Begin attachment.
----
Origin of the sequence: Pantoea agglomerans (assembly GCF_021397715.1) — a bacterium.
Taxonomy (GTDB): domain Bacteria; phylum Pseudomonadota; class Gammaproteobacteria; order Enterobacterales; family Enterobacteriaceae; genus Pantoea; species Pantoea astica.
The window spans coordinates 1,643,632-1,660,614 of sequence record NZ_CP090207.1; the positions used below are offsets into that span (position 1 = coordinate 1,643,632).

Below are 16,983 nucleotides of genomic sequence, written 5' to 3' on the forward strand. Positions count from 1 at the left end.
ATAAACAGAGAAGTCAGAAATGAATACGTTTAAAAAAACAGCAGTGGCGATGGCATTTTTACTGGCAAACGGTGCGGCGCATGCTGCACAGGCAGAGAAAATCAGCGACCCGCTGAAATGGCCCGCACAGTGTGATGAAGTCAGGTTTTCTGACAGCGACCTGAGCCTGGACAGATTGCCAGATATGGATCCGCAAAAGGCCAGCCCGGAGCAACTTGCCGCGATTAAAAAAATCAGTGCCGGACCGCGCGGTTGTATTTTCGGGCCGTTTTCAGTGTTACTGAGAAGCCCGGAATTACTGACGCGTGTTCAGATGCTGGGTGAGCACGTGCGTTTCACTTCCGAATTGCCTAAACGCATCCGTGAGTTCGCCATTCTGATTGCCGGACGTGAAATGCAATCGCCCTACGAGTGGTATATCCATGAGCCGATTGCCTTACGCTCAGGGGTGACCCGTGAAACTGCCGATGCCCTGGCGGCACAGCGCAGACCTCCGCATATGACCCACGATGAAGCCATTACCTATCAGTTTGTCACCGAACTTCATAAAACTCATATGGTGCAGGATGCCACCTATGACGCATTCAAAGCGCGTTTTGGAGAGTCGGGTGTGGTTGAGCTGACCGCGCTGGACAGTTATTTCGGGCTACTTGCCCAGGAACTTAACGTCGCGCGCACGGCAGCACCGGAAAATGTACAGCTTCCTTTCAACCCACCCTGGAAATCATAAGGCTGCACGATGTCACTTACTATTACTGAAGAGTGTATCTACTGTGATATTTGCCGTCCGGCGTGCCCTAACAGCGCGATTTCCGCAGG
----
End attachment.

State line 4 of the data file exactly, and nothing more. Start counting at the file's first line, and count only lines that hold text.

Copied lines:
Below are 16,983 nucleotides of genomic sequence, written 5' to 3' on the forward strand. Positions count from 1 at the left end.